The Illinois legislature is debating a bill that would legalize cannabis in medicinal use. House of Representatives is considering HB 30 in the present legislative session.
The bill is sponsored by Lou Lang, a Democrat from Skokie. The bill would establish the Compassionate Use of Medical Cannabis Pilot Program. Any person with a debilitating medical condition would be eligible for a registry identification card from the Illinois Department of Public Health which would allow them to process up to 70 grams of cannabis for medicinal purposes.
The law allowing medicinal use of marijuana would change the DUI statute considerably.
At the present time, it is illegal to operate or be in actual physical control of a motor vehicle when “there is any amount of a drug, substance, or compound in the person’s breath, blood, or urine resulting from the unlawful use or consumption of cannabis listed in the Cannabis Control Act…” See 625 ILCS 5/11-501(a)(6).
A DUI charge under section 11-501(a)(6) would implicate a person as guilty for having any amount of cannabis in his blood breath or urine whatsoever. Even if the amount of cannabis was so small as to not cause any intoxicating effect whatsoever, the person would still be guilty of DUI. Many judges and lawyers refer to this as a “trace amount” of cannabis.
It is a “per se” law similar to the legal limit for alcohol concentration in a person’s blood or breath of 0.08. A person is guilty of driving under the influence of alcohol when his or her BAC is 0.08, regardless of whether that person is intoxicated or impaired.
Under either section of the DUI statute, the fact that the person feels sober is irrelevant. It is not a defense that the person was capable of driving perfectly.
In this respect, the trace amount DUI charge is unfair. It can result in innocent people being found guilty of crimes they did not commit. For example, if a person consumed cannabis a month before being pulled over by a law enforcement officer, but had a trace amount in his system, he would be guilty.
There is no question that in these cases, the statute does nothing to deter unsafe driving. For a law to have a deterrent effect, the consequences of violating it should follow immediately after the violation. It does no one good to punish drivers for something they did a month ago.
The trace amount DUI charge would change because people who are authorized to possess cannabis for medical uses would be allowed to drive under certain restrictions.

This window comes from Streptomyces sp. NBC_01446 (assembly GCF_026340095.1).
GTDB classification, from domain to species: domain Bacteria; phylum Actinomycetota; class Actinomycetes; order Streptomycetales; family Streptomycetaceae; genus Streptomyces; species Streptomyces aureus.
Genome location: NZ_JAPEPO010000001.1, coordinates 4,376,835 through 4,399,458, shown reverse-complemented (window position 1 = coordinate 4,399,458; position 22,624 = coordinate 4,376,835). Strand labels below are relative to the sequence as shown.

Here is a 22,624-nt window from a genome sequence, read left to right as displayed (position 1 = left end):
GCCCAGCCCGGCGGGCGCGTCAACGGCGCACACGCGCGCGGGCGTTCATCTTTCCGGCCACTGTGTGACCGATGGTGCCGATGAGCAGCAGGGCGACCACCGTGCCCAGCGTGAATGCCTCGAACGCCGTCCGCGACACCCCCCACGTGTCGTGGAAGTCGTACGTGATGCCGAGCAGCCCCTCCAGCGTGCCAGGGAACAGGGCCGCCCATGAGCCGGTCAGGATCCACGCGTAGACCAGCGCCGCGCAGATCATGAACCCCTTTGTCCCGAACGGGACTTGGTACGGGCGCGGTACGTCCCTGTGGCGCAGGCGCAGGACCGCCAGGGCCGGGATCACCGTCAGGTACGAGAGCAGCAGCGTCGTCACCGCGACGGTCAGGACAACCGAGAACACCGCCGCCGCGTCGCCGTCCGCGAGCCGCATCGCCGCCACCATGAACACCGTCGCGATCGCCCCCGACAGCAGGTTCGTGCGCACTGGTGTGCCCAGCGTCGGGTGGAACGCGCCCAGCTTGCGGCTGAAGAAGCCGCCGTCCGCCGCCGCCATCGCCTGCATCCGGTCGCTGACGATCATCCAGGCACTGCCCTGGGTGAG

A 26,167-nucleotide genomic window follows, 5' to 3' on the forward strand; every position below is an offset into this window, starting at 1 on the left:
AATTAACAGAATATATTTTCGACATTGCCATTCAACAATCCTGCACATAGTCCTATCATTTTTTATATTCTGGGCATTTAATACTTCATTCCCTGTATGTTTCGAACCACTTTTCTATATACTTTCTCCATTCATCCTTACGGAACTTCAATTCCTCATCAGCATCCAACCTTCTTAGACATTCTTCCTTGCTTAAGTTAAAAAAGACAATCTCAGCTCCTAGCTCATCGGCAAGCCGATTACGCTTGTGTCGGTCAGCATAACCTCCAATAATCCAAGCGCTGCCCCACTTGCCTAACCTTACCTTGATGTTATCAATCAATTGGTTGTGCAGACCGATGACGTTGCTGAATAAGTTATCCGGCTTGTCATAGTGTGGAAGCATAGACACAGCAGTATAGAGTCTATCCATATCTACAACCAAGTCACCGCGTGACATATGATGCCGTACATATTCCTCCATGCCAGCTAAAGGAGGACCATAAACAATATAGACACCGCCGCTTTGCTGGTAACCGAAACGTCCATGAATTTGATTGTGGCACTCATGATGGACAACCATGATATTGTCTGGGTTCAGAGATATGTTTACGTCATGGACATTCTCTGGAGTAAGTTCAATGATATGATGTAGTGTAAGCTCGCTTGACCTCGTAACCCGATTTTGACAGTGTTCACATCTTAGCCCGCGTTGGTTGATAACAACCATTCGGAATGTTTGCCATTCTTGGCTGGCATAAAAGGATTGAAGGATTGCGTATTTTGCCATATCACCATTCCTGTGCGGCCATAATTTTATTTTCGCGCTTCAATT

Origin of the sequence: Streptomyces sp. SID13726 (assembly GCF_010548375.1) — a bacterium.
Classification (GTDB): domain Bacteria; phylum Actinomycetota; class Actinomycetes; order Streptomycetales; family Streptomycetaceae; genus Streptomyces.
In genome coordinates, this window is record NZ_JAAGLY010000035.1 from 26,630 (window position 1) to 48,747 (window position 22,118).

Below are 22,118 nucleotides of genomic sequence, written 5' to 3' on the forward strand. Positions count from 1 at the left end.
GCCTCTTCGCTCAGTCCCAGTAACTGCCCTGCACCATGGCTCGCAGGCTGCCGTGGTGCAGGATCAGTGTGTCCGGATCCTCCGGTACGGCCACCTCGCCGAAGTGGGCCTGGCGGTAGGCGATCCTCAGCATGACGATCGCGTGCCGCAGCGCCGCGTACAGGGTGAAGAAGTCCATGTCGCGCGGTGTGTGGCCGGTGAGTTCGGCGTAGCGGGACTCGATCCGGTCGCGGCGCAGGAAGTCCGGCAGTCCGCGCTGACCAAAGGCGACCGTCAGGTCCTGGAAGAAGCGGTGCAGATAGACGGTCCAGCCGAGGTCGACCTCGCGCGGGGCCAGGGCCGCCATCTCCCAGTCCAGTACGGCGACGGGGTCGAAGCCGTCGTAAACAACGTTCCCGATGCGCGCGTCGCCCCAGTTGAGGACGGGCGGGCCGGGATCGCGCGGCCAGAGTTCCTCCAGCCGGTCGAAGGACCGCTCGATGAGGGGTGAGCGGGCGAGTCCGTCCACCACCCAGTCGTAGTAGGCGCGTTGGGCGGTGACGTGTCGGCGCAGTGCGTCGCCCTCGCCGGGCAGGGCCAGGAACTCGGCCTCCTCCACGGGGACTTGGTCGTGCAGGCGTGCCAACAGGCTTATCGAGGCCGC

The bill proposes a new section 625 ILCS 5/11-501.9 to the Illinois vehicle code. The new section would prohibit a person who uses medicinal marijuana from operating a motor vehicle within 4 hours from having consumed medical cannabis.
After the 4-hour window, a person who is authorized to consume medical cannabis would be allowed to drive. However the DUI laws would treat that person differently from everyone else when it comes to a trace amount DUI charge.
Everyone else would still be guilty of trace amount DUI for having any amount of cannabis in their blood breath or urine. However, people who are authorized to consume medical cannabis could drive legally as long as the content of their urine and blood falls under a certain limit.
The law would prohibit medical marijuana users from driving if their urine contains 15 nanograms of cannabis per milliliter of urine, or when their blood contains 5 nanograms of cannabis per milliliter of blood. If the levels of cannabis exceed these limits, and the driver would be guilty of DUI under 11-501(a)(6).
In addition, the new bill imposes enhanced penalties for violations of these limits. Under the DUI statute as it applies to alcohol, if a driver has an alcohol concentration of 0.16 in his blood or breath, and he faces additional penalties such as 100 community service hours and a $1,250 fine on the first offense. On a second offense DUI with an alcohol concentration of 0.16, the defendant must be sentenced to two days jail.
The new bill proposes that if the urine content is 30 nanograms of cannabis per milliliter of urine, the defendant would be subject to the above penalties ($100 to the service, $1250 fine, and two days jail on the second offense). The same applies to instances where the driver’s blood contains 5 nanograms of cannabis per milliliter of blood.
It is interesting to note that the new bill specifically says that a police officer does not have reasonable suspicion or probable cause to believe that a vehicle code violation has taken place because the driver possesses a registry identification card under the Compassionate Use of Medical Cannabis Pilot Program Act.
The House of Representatives is currently debating this bill. It is likely to draw a lot of publicity and criticism. I give credit to Representative Lang for pushing Illinois law in the right direction. It is time that the trace amount DUI charge is repealed, and our courts acknowledge that technology allows us to determine whether a person is impaired by cannabis. Our courts should not have to rely on a per se law that penalizes people for acts that happened a month earlier.